ShortBookandScribes #BookReview – The Final Hours of Muriel Hinchcliffe M.B.E. by Claire Parkin

The Final Hours of Muriel Hinchcliffe M.B.E. by Claire Parkin will be published on 21st March by Macmillan in hardcover, eBook and audiobook. My thanks to Philippa McEwan for the proof copy.

Muriel, a former bestselling romantic novelist, and Ruth, a journalist, are best friends. Inseparable since they were little, they’ve shared everything; unable to be without each other, even after the most vicious of fights.

Now fate has left them living together in a North London home, with Ruth caring for Muriel in her deteriorating health, playing Scrabble, arguing and making up, passing the days in monotony, ignoring the scars of their relationship. Then one afternoon, Muriel makes a shocking and sinister announcement, sending Ruth’s world into chaos. Only one thing is certain. Life, as she knows it, will never be the same again . . .

The Final Hours of Muriel Hinchcliffe M.B.E is the deliciously dark debut novel from Claire Parkin. An intensely gripping story of toxic friendship, jealousy and revenge, it is perfect for fans of A Tidy Ending and Eleanor Oliphant Is Completely Fine.

Any book that has a character’s name in the title is always going to get my attention. Add to that two friends with a love/hate relationship, one a former novelist with a notion that something is going to happen in her final hours, and I’m sold.

Muriel and Ruth have known each other all of their lives. Now both aged 76 they share a home, with Ruth being an unofficial carer for Muriel. They spend their time drinking soup and playing Scrabble, with Ruth seeming extremely put upon, but my goodness, there is so much that lies beneath the surface of this fantastic multi-layered story.

I don’t intend to delve too far into the plot as I think what makes it so delicious is that I had no idea of the hidden depths of Moo and Roo’s (yes, really!) friendship. Let’s just say it’s super toxic and leave it at that. Ruth narrates the story and she is the very definition of an unreliable narrator. She has very little self-awareness and it made me contemplate the old nature/nurture debate.

This book is a brilliant debut from Claire Parkin. It goes back and forth between the present and the whole of the two women’s lives, filling in the blanks and building up the resentment and jealousy between them, even though on the face of it the pair are best friends. From the opening page when Muriel suddenly announces she is going to die in exactly seventy-two hours, to the gloriously twisted ending, via some dark deeds and manipulative actions, it captured my imagination and captivated my mind. There are some comical moments too so this book really has it all. I thought it was superb, fascinating and expertly constructed.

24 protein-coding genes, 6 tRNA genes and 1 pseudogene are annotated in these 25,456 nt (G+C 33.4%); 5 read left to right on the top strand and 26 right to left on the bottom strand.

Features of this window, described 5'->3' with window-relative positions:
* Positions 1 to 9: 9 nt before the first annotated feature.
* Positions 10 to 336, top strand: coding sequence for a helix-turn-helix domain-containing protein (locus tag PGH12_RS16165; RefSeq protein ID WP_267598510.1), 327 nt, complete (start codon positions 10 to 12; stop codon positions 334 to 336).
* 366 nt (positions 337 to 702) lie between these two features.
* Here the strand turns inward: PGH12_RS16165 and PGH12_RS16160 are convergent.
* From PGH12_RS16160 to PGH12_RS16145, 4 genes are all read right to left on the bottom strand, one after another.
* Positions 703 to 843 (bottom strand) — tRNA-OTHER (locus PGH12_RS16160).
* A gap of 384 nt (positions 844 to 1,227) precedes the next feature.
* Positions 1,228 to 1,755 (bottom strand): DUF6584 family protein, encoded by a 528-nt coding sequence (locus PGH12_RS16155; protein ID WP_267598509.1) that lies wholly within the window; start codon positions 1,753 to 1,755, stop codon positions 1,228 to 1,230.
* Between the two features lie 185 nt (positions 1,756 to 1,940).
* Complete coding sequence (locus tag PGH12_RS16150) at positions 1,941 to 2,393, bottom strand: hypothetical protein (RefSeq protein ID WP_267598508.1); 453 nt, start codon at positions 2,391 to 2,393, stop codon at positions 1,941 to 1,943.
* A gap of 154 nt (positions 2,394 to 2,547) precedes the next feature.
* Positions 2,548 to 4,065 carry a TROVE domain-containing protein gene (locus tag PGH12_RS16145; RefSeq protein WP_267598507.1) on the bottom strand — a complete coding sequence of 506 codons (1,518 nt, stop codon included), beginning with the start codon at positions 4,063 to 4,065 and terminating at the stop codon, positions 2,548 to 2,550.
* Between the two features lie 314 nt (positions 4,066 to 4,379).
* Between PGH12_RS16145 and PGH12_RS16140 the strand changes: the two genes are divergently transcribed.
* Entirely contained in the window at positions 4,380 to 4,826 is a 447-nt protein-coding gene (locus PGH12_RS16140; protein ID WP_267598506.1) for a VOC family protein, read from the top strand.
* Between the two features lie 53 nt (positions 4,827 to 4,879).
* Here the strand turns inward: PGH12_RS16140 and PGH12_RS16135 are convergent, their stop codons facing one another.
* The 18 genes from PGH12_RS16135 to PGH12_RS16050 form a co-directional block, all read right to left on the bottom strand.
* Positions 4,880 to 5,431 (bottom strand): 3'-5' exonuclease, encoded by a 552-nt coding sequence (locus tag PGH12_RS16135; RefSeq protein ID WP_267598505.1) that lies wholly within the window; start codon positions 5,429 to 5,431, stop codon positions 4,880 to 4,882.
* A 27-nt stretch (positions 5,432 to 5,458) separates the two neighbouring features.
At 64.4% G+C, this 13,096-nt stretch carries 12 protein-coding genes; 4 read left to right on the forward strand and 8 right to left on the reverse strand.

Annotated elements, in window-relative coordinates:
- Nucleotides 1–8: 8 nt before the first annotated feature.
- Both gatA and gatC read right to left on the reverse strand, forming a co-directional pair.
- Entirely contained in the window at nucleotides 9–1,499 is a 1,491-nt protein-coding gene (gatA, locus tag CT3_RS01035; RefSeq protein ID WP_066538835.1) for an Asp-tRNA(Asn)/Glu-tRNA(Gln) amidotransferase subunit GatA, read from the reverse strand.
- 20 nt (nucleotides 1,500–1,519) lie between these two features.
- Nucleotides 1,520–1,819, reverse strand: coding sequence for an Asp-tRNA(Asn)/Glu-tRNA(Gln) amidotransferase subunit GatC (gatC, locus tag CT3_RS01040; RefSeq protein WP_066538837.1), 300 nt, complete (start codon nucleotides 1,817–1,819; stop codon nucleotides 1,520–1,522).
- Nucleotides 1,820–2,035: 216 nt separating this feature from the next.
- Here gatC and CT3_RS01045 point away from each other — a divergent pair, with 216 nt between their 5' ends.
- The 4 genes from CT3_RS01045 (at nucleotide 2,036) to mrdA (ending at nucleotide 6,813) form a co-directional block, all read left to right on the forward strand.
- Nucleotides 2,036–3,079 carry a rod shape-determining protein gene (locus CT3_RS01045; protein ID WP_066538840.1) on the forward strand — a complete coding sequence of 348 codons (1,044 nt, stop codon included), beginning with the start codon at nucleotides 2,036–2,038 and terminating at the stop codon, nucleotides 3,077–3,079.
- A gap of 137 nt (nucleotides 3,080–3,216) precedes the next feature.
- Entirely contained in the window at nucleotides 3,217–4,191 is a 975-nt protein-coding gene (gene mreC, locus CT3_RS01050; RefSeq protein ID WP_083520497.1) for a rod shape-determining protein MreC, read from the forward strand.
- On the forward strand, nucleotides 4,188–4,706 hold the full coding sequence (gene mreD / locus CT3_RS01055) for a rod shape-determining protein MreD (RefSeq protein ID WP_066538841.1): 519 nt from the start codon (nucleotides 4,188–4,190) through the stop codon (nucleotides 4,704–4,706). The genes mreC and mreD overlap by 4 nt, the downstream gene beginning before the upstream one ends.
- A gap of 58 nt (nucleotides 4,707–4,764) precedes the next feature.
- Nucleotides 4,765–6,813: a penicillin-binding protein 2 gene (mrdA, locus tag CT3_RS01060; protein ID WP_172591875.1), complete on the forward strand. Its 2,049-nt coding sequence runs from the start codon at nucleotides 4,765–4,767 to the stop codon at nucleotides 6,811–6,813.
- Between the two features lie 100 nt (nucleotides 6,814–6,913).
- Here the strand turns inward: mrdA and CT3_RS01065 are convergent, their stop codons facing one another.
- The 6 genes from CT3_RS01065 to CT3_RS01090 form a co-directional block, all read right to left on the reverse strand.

Claire was born and brought up in a village just outside Cardiff, and graduated from King’s College London with an MA in 19th Century English and American Literature. She worked as a journalist on women’s general-interest magazines for many years, writing for EssentialsWoman & Home and Candis, where she was known for being able to turn her hand to pretty much anything – from interviewing boxing champs and war correspondents, to learning how to pole dance and the correct way to iron a shirt. Other career highlights include taste-testing eight varieties of mince pie during an August heatwave, begging Victoria Beckham to donate a dress to a charity raffle, and visiting six second-hand car dealerships in one afternoon, in a bid to expose sexism in the motoring industry.

She turned to fiction after the birth of her twin son and daughter. Three of her short stories have been shortlisted for the Bridport Prize, and one was runner-up in the Fiction Desk Newcomer of the Year Award (2016). She is currently working on her second novel, Tell Tale, about a troubled ten-year-old girl who manipulates rising community tensions for her own amusement.

Claire lives in London with her husband and children. When she’s not writing, she’s a passionate Parkrunner, container-gardener and baker of calorific goods. After a break of several years, she’s finally enjoying mince pies again.


  • This sounds good! There is something very appealing about a book with a name in the title for some reason isn’t there?

    • There really is. I love character driven books anyway and I suppose the ones that have a name in the title emphasise that the character is really important.

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